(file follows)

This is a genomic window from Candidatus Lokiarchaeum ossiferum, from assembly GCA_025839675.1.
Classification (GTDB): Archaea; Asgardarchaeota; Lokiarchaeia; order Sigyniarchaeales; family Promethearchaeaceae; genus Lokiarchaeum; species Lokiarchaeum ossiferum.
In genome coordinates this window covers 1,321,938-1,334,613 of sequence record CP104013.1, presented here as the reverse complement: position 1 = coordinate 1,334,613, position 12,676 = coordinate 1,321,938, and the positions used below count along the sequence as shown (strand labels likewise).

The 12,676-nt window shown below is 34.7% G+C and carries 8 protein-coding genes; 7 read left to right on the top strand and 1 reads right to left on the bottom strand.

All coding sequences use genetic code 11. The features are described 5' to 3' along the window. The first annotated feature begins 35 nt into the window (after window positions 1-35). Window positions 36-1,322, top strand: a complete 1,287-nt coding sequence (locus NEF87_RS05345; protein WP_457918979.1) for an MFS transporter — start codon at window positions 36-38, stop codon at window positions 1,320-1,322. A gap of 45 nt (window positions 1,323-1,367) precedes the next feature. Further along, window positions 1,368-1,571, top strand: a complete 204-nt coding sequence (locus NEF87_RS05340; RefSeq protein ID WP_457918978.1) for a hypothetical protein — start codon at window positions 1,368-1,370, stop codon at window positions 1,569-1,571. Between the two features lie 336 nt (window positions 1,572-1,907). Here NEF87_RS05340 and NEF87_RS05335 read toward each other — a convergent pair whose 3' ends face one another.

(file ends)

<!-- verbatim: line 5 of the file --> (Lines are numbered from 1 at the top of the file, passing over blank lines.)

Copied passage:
All coding sequences use genetic code 11. The features are described 5' to 3' along the window. The first annotated feature begins 35 nt into the window (after window positions 1-35). Window positions 36-1,322, top strand: a complete 1,287-nt coding sequence (locus NEF87_RS05345; protein WP_457918979.1) for an MFS transporter — start codon at window positions 36-38, stop codon at window positions 1,320-1,322. A gap of 45 nt (window positions 1,323-1,367) precedes the next feature. Further along, window positions 1,368-1,571, top strand: a complete 204-nt coding sequence (locus NEF87_RS05340; RefSeq protein ID WP_457918978.1) for a hypothetical protein — start codon at window positions 1,368-1,370, stop codon at window positions 1,569-1,571. Between the two features lie 336 nt (window positions 1,572-1,907). Here NEF87_RS05340 and NEF87_RS05335 read toward each other — a convergent pair whose 3' ends face one another.